There's a lot in today's newspapers about the internet….
Second-year journalism student, Aleksandra Jurczak, at Edinburgh Napier University, takes a look at the media stories making it into today’s newspapers….
On its international pages The Guardian (page 17) reports plans by The New York Times to charge readers for its online content, starting next year. The move is said to follow losses from advertising and street corner sales. Ed Atorino, a publishing analyst at Benchmark, a Wall Street stocking firm, is reported saying: “The advertising situation is pretty glum, circulation is glum and they’re looking at a long-term drop in readership numbers. I think it’s inevitable that newspapers are going to have to look for alternative sources its revenue.”
Rupert Murdoch's The Times, the Sun and the News of the World are expected to follow suit, with The Guardian not.
Meanwhile, The Herald (page 6) reports on a Glasgow Caledonian University professor, David Hutchison, yesterday addressing a Scottish Parliament committee looking at the future of local newspapers and warning that removing public notices from newspapers could lead some titles to disappear, “damaging the communities concerned”. He was responding to a Scottish Government proposal that local authorities transfer their public notices from newspapers to the internet, in order to save money. Also speaking to the committee was James Thickett, director of market research at broadcasting regulators, Ofcom, who is reported saying that fewer Scots have access to the internet than the rest of the UK and that a significant proportion of the audience could be lost by transferring all of local authority advertising online.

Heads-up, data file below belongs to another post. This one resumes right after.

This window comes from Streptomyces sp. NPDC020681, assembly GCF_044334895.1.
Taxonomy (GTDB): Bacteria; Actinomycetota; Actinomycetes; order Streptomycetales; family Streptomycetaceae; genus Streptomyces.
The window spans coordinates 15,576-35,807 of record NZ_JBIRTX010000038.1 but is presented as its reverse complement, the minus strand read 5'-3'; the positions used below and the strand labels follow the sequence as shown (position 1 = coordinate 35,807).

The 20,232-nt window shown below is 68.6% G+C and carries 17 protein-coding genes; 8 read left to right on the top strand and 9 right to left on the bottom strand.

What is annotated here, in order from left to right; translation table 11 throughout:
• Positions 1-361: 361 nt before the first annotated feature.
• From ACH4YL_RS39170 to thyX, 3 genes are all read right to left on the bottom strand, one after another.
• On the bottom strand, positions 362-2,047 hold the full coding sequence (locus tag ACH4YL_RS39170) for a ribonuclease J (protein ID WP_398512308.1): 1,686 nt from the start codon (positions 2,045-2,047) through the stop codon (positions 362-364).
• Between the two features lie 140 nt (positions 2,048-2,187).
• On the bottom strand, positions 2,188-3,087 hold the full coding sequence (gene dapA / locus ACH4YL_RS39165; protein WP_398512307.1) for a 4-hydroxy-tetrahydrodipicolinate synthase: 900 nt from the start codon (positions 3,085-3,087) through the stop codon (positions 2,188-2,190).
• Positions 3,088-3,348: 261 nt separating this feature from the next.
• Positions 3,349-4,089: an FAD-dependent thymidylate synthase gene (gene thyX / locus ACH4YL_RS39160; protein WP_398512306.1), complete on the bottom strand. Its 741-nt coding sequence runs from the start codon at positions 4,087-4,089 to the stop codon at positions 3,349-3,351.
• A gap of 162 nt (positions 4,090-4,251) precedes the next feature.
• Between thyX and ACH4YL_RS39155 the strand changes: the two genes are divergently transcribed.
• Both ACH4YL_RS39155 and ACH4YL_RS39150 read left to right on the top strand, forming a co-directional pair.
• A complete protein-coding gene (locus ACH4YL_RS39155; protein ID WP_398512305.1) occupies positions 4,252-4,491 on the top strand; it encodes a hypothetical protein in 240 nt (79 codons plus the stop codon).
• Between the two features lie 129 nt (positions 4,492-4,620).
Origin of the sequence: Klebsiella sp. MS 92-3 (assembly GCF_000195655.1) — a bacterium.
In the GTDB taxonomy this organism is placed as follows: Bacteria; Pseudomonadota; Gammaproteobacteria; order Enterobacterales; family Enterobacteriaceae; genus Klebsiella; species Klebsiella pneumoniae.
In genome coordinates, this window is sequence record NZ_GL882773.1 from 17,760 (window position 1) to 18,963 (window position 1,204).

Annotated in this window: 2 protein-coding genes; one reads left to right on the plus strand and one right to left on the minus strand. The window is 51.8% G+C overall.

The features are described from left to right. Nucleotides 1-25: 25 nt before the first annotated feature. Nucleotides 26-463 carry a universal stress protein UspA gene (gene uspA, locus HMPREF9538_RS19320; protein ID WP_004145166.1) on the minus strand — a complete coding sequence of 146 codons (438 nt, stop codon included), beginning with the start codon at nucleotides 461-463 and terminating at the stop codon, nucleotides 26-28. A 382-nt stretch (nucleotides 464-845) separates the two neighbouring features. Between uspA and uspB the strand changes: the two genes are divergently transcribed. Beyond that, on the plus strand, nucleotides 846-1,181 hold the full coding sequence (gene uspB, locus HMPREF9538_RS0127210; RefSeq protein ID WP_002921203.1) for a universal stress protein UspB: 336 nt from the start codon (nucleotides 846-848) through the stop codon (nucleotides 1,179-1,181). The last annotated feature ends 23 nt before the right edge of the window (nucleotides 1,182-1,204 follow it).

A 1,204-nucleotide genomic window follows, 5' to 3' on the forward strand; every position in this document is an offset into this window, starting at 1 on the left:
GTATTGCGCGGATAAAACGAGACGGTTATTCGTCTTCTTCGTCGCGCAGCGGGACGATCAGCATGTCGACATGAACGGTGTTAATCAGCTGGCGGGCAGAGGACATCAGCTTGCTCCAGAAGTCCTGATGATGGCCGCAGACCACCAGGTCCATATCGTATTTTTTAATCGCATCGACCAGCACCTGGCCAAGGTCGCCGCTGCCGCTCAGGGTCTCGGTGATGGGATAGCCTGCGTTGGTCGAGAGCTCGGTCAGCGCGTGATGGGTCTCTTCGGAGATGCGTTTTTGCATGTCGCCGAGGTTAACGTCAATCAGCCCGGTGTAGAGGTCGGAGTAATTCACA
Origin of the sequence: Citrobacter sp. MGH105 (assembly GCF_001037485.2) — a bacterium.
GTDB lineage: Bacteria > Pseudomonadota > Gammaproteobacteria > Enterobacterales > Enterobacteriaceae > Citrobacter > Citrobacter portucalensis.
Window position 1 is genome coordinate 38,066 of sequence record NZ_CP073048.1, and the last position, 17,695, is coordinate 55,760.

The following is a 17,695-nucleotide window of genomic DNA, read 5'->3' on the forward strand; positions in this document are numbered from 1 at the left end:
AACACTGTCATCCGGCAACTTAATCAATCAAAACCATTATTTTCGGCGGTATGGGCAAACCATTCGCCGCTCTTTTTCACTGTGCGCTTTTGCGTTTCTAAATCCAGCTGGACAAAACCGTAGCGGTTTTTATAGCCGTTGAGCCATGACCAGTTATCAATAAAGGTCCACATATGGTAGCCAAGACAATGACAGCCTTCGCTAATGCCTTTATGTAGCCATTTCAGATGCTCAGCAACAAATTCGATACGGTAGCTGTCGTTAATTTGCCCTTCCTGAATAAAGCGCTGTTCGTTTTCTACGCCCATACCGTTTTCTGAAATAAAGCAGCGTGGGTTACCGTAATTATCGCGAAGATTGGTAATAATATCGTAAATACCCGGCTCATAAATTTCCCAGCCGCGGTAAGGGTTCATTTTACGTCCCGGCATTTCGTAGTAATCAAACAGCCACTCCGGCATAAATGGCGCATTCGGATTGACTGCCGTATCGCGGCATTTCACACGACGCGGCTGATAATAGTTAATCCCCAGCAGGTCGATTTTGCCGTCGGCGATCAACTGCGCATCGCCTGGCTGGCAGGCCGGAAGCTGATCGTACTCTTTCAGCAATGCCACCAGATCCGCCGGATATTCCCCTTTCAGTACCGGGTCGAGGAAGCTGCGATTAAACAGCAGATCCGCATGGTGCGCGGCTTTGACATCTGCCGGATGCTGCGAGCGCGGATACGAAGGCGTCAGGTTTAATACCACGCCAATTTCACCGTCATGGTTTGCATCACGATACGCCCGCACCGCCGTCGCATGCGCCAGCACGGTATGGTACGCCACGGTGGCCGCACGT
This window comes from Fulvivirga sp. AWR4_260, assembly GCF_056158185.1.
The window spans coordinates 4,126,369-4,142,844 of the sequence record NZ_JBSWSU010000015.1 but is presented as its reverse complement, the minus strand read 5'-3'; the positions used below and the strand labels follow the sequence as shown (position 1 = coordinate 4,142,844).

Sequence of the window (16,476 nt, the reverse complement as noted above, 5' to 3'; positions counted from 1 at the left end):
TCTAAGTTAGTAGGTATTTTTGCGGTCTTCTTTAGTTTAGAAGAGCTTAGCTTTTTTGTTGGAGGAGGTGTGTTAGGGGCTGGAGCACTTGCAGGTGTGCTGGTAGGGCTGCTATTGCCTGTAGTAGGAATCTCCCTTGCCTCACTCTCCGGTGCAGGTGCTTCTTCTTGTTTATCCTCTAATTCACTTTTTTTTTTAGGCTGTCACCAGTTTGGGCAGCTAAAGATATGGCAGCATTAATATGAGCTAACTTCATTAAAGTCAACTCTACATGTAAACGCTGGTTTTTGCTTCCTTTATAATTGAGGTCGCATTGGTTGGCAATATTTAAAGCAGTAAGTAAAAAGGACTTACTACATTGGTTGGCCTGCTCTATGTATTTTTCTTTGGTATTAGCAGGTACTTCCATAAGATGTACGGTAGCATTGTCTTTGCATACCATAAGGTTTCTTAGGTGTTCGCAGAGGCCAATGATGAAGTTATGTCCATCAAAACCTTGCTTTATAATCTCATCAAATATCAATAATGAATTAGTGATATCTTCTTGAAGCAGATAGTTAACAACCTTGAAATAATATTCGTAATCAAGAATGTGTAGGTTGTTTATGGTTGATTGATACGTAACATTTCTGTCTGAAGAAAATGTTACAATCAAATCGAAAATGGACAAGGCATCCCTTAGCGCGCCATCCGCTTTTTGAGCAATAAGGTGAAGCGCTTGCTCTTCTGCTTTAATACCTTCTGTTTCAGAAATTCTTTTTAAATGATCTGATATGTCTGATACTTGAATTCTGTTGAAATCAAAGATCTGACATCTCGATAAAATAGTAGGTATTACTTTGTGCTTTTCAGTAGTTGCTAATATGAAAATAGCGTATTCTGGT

The Guardian (page 16) reports on the Prime Minister’s launch of a new website, data.gov.uk, comprising government information open to the public. The move follows the launch of a data.gov website in the US in May last year, allowing the public access to ultra-local information about the likes of crime, health and education. The project is expected to create new opportunities for businesses, according to the minister for Digital Britain, Stephen Timms, who is quoted saying: “By allowing industry to use data creatively they can develop new services and generate economic value from it.”
In other news:
* The Highlands could be left outside a broadband provision which was announced yesterday by Prime Minister, Gordon Brown. The PM is reported to have said that extended broadband coverage would shortly increase to benefit from 90 to 95 per cent of Britain. However, Danny Alexander, MP for Inverness, Nairn, Badenoch and Strathspey is quoted, saying: “A significant number of people in the Highlands will be charged to fund a broadband upgrade which will never reach them, even though the service they receive is already lagging far behind.” – The Scotsman (page 11).
* After blocking last July virtually all online access, text messages and international phone calls in the Xinjang region in China – following ethnic riots – the Chinese government apparently intends to ‘gradually’ restore the service. But there is scepticism, since a similar promise last year came to nothing. Dozens of people are reported to travel 13 hours every weekend from the Xinjang to neighbouring Liuyuan in order to gain internet access. Rafal Rohozinski, prinicipal investigator of the Open Net Initiative1, is quoted saying: “The fact that the Chinese authorities had to resort to shutting down and cutting off the entire infrastructure is indicative of the difficulty they are having in controlling the cyberspace.” – The Scotsman (page 26).
* There's a new iPhone application, said to translate a baby’s cries into yells of, specifically, hunger, annoyance, tiredness, stress and boredom. The makers of the Cry Translator claim the app is 96 per cent accurate – Scottish Sun (page 33).